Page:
Every date has its own history, and as years pass that history only grows. This week saw quite a bit of culturally influential events happen in years past, and The Phoenix is here to share some of those milestones.
- Alfred Hitchcock’s “Rope” is released in theaters (Aug. 28, 1948)
“Rope” is a Hitchcock film that lies between the director’s older, black and white movies such as “39 Steps” (1935), “Saboteur” (1942) and “Shadow of a Doubt” (1943) and his ‘50s and ‘60s films (most now in color) for which he’s most widely known. This prolific stretch saw the release of all-time great films such as “Rear Window” (1954), “Vertigo” (1958) and “Psycho” (1960).
“Rope” follows the story of two school friends who strangle a mutual friend to death and hide his body in a chest in the middle of their dining room. They invite the victim’s family, friends and favorite college professor, played by Jimmy Stewart (“It’s A Wonderful Life,” “Rear Window,” “Vertigo”), over to a dinner party to see if they can get away with the thrill of the perfect crime.
“Rope” is a movie often lost in the shuffle of Hitchcock’s remarkable filmography, and it deserves more credit. It’s most famous for Hitchcock’s foray into experimental filming, in which he attempted to shoot the single-location thriller in a way so that it appears to feel like it was all one long take — a revolutionary move at the time.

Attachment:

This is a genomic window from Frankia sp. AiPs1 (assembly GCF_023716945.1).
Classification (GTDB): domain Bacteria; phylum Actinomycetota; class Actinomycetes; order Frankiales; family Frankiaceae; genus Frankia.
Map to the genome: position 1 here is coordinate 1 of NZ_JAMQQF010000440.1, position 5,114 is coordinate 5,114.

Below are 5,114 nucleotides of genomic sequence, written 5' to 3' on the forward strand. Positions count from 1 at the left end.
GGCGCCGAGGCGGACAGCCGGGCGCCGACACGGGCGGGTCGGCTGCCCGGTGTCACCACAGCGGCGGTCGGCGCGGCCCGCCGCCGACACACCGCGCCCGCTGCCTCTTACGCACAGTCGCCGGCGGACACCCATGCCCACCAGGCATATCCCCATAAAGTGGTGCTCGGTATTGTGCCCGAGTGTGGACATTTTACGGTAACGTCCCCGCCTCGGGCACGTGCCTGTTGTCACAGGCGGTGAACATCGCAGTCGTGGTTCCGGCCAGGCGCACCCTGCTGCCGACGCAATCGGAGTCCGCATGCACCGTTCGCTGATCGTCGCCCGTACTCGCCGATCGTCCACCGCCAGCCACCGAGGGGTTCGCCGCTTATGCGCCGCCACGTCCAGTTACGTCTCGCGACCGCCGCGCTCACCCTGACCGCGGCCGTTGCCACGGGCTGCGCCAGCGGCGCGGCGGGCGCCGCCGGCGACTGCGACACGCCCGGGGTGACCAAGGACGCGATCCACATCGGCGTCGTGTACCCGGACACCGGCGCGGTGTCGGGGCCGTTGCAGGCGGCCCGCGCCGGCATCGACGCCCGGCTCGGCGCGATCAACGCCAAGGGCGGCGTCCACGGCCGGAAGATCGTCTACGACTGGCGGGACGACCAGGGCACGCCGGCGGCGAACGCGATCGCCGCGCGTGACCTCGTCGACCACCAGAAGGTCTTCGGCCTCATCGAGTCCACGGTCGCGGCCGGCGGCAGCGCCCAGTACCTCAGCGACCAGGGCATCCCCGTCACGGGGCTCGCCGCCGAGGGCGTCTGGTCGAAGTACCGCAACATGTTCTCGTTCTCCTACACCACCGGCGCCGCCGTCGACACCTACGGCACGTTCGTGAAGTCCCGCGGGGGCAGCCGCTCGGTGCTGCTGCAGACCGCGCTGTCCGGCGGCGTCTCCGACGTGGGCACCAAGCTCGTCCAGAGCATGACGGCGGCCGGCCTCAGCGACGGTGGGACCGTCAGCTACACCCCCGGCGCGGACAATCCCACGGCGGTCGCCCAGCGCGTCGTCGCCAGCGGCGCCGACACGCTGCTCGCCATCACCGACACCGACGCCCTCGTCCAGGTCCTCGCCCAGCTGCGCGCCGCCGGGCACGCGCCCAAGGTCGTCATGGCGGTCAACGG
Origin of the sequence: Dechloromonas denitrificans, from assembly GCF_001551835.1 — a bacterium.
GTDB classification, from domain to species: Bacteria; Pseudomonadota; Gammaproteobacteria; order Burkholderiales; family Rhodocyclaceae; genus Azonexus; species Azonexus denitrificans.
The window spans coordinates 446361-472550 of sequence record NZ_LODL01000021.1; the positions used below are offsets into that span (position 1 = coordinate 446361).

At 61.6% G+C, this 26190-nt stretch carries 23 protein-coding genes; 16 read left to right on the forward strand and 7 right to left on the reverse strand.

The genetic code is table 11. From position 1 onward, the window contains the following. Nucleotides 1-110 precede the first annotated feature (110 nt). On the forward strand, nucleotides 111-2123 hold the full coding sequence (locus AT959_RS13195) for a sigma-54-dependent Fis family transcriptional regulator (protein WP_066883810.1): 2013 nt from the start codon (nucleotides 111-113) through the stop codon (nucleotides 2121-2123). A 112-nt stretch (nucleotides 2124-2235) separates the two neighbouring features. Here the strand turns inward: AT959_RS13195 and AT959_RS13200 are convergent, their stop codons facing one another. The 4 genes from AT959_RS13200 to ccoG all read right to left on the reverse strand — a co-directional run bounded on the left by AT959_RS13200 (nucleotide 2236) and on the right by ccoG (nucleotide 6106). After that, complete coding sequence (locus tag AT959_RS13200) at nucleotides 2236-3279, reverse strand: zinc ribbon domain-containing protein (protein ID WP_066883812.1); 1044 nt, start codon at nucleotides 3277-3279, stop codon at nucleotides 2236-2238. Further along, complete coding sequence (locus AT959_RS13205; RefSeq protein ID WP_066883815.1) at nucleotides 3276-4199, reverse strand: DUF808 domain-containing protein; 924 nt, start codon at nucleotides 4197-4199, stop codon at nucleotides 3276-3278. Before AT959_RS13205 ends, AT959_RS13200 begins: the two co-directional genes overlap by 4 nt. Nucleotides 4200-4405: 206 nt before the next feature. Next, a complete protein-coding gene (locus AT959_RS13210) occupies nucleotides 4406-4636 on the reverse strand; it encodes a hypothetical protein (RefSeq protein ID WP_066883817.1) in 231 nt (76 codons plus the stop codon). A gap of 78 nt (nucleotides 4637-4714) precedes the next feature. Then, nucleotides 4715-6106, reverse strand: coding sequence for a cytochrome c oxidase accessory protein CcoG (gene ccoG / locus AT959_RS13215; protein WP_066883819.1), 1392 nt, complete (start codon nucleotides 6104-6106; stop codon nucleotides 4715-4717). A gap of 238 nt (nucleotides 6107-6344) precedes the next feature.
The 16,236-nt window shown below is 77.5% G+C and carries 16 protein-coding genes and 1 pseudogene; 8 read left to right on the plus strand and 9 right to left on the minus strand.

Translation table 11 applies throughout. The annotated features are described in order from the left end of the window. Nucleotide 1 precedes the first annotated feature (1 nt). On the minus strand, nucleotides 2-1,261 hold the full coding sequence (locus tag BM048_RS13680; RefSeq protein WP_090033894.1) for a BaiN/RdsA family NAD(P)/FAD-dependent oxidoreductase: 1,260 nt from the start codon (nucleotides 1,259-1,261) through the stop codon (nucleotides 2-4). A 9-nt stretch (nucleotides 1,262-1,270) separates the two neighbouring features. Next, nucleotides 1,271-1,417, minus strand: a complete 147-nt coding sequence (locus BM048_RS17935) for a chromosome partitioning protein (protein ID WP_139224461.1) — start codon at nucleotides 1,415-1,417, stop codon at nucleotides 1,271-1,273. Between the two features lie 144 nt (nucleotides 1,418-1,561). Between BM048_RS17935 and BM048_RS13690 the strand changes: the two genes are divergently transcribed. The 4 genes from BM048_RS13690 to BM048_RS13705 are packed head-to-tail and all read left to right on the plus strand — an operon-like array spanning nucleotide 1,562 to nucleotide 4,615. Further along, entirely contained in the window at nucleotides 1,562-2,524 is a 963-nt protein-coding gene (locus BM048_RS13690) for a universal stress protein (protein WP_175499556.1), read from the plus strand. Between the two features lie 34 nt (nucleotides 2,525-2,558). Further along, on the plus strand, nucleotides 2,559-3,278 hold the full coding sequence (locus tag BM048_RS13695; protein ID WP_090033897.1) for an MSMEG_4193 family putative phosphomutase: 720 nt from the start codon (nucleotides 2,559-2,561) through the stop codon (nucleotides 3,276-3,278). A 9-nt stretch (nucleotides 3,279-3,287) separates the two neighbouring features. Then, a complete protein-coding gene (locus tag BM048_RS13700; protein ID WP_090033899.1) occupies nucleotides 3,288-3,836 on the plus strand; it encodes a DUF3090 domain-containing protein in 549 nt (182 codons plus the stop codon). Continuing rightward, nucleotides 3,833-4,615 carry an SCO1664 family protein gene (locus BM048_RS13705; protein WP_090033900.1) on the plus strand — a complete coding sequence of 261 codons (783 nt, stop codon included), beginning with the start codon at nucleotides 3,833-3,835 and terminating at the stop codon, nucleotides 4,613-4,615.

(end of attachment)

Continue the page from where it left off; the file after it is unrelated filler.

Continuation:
While the technique may have been done better with films such as “Russian Ark” (2002) and “Birdman” (2014), Hitchcock’s application of it isn’t a gimmick. He’s the master of suspense for a reason, and the painfully long shots create unbearable tension that would otherwise be difficult to conjure.
- Folk legends perform at the March on Washington to promote racial equality (Aug. 28, 1968)
While the March on Washington is justifiably most famous for Martin Luther King Jr.’s incredible “I Have a Dream” speech, the march also saw music icons of the time band together to share a message of domestic peace.
Led by Bob Dylan, Mahalia Jackson and Pete Seeger among others, The March on Washington concert was a legendary moment in music history. The concert is occasionally even replicated today with various artists such as Bruce Springsteen playing the same songs from more than 50 years ago.
Songs performed include various anthems of the decade, such as “We Shall Overcome,” “If I Had a Hammer” and “Blowin’ in the Wind.” Although a different time, songs like “Blowin’ in the Wind” still resonate to the same, largely unsolved issues regarding racial equality for which so many marched the steps of Washington.
Mary Travers of the classic folk trio, Peter, Paul and Mary, has described playing at the event.
“We started to sing, and I had an epiphany,” she said. “Looking out at this quarter of a million people, I truly believed at that moment it was possible that human beings could bind together to make a positive social change.”
The folk music of that era is a time capsule to a period of turbulence and unrest, but it also has an aura of impending peace about it. There was an impression left by those songwriters that change was not only possible but inevitable. Perhaps Bob Dylan put it best in saying, “there is nothing so stable as change.” Change will knock on our door. We just have to let it in.
- The release of “Animal Crackers” launches the Marx Brothers to stardom (Aug. 28, 1930)